Spring 2020 Newsletter
Message from the Co-Presidents
We are all in this together.
We have heard these words spoken over and over during the last few months. Although the COVID-19 pandemic is profoundly affecting the whole world, we know its impacts are felt differently. We have seen some of the inequities on the news: long lines at food distribution centers, the difficulty of home schooling for students who don’t have internet access, millions who are out of work, and the desperation of those who are homeless or incarcerated. And that’s just the beginning of the story in the USA.
Many years ago, Sr. Margie said, “When the USA has a cold, Central America gets pneumonia.” That analogy certainly is true as Nicaragua faces COVID-19. The government of Nicaragua has chosen to downplay the severity of the situation, falsifying numbers and encouraging large gatherings. The government has mandated that schools remain open which applies to the Cultural Center of Batahola Norte. The Center must comply with this order to maintain its certifications.
As we have seen many times in the past, the Center’s management team has risen to this latest adversity. Because the government is not giving them any information, the team has turned to the World Health Organization and neighboring countries for guidance. They have developed protocols for cleaning the Center, social distancing, reducing staff hours, and prioritizing the curriculum. Workshops were held to educate the staff and the community about the virus, as well as preventive measures like frequent hand washing. The Center reopened after its Easter break with all this training and the protective measures in place, but student turnout is very low.
Only time will tell what the impact of COVID-19 will be for Nicaragua and our dear friends at the Center. We are sending them information from our Center for Disease Control, reassurance of our financial support, and our love and prayers. Please add your prayers to ours.
Sue Keefe and Pat Berning
Celebrating the Center’s 37th Anniversary and 20 Years of Twinning with IHM
On March 3rd, 1983 the Center’s beloved founders, Sister Margarita Navarro and Father Ángel Torrellas, came to the Batahola Norte neighborhood to transform the lives of many people. Thanks to their legacy, they achieved altruistic alliances to promote education and empowerment in the community. One of those alliances was the twinning partnership with the Immaculate Heart of Mary parish that is celebrating 20 years of supporting the Center through Christian fellowship.
The 37th Anniversary was a day full of joy at the Center. Staff visited each class, sharing cupcakes and expressing the significance of these years of serving the community. It was gratifying to hear from students about the joy they feel for belonging to the Center family and about their dreams and achievements.
A student from the computer course said, “…the Center has meant a lot for me, not only for the classes, but also for the emotional support that people here have given me.” Likewise, a college student mentioned, “Coming to the center was the best decision in my life. I do not know where I would be now, but I thank God I am here and that I have this support which is a huge opportunity for me and my family since I will be a first-generation college graduate.”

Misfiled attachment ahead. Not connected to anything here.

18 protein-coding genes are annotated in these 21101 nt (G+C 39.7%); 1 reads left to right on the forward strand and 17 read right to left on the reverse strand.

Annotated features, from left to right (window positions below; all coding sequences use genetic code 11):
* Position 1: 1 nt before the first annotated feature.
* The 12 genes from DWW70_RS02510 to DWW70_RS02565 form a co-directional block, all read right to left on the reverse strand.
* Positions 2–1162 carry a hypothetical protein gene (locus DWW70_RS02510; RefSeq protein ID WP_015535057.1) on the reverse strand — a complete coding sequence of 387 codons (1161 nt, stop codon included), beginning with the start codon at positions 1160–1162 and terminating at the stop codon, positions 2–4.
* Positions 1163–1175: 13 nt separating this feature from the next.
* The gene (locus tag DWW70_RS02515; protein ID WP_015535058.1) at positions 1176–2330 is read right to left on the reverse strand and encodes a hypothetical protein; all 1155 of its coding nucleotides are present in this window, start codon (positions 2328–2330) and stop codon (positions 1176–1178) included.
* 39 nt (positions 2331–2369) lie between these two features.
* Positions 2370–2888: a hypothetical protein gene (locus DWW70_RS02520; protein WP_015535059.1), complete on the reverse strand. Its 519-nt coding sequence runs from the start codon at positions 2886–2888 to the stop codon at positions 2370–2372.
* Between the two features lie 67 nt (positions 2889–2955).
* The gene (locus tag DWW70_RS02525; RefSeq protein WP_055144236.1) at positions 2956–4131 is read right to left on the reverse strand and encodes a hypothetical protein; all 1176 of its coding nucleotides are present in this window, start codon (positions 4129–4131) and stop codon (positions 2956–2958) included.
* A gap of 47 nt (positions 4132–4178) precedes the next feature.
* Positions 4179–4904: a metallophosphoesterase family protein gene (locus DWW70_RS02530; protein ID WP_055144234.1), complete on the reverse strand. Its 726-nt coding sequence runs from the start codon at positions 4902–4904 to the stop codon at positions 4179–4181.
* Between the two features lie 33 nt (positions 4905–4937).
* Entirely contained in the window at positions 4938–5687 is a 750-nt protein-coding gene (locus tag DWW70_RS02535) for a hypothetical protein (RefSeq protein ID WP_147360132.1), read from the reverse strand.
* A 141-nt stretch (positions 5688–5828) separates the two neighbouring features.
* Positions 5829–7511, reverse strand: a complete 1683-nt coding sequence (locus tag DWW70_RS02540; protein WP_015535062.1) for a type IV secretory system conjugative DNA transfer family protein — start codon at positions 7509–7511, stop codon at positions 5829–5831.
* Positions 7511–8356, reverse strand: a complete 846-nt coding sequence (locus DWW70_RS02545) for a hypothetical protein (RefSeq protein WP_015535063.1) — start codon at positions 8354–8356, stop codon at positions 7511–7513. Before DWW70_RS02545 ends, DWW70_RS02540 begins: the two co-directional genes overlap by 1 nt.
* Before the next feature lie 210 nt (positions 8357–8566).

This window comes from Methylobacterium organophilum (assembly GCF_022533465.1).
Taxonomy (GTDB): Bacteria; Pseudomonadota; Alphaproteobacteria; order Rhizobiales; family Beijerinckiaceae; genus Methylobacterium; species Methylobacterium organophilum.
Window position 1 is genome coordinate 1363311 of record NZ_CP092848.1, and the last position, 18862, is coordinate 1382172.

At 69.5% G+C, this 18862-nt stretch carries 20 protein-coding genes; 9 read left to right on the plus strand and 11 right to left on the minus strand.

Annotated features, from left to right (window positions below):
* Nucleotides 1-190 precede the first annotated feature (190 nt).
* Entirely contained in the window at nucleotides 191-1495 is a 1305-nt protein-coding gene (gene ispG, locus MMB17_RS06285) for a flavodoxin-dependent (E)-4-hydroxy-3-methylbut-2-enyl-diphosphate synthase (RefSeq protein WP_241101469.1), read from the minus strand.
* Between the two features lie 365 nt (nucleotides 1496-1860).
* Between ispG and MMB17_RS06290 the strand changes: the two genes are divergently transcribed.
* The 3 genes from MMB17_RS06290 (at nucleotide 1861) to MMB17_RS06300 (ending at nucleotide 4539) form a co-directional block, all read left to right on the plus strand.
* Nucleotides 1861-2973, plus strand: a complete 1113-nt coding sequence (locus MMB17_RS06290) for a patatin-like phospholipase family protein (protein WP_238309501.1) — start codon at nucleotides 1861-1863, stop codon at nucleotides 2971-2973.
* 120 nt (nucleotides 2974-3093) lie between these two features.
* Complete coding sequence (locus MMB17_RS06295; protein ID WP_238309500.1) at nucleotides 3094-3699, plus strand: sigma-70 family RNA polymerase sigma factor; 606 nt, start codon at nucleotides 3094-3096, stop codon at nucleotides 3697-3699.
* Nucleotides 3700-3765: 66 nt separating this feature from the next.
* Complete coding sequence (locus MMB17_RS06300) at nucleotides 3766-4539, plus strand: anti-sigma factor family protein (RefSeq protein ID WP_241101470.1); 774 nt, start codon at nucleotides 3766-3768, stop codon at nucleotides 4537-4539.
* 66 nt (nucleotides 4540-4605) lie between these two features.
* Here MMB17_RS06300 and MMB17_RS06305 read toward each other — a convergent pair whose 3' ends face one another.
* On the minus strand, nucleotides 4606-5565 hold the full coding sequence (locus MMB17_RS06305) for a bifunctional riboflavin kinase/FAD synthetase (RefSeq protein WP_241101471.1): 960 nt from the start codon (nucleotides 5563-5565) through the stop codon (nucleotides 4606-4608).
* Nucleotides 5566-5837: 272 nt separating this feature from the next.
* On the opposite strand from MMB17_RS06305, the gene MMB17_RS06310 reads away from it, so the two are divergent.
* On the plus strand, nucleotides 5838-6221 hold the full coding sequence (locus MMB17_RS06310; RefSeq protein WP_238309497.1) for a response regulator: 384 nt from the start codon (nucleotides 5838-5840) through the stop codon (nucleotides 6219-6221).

United in the Prevention of COVID-19
The health crisis generated by the novel Coronavirus pandemic has reached Nicaragua and its effects have already been felt at the Center. Therefore the Center has been proactive in monitoring the situation and has elaborated a Plan of Action and Response for COVID-19, which establishes different levels of alarm focused mainly on taking care of the life and health of people.
The Center has also put in practice advisable actions provided by the expert organizations in health issues such as the World Health Organization (WHO) including limiting gatherings to no more than 15 people and practicing social distancing. These measures aim to protect the physical, emotional and mental health of the Center’s staff, students and the Batahola and Acahualinca communities. Some of the activities the Center has participated in are:
- Deep cleaning and sanitation in the Center buildings and offices.
- Scientific workshops led by a medical group expert epidemiologists in order to understand, prevent and cope with COVID-19.
- Campaign with staff and students on hygiene and best practices for prevention of COVID-19.
- Individual self-care activities such as painting and drawing
- 400 hygiene kits made up of antibacterial soap and hand sanitizer for the community.
- Virtual art classes sent to students through WhatsApp
Currently, everyone is dealing with constant fear of becoming ill. For this reason, it is crucial that the Center continues providing activities focused on emotional and mental wellbeing while also taking precautions to avoid the spread of COVID-19. As the situation is constantly changing, the Center is committed to continually reevaluate how to best serve the community during this difficult time.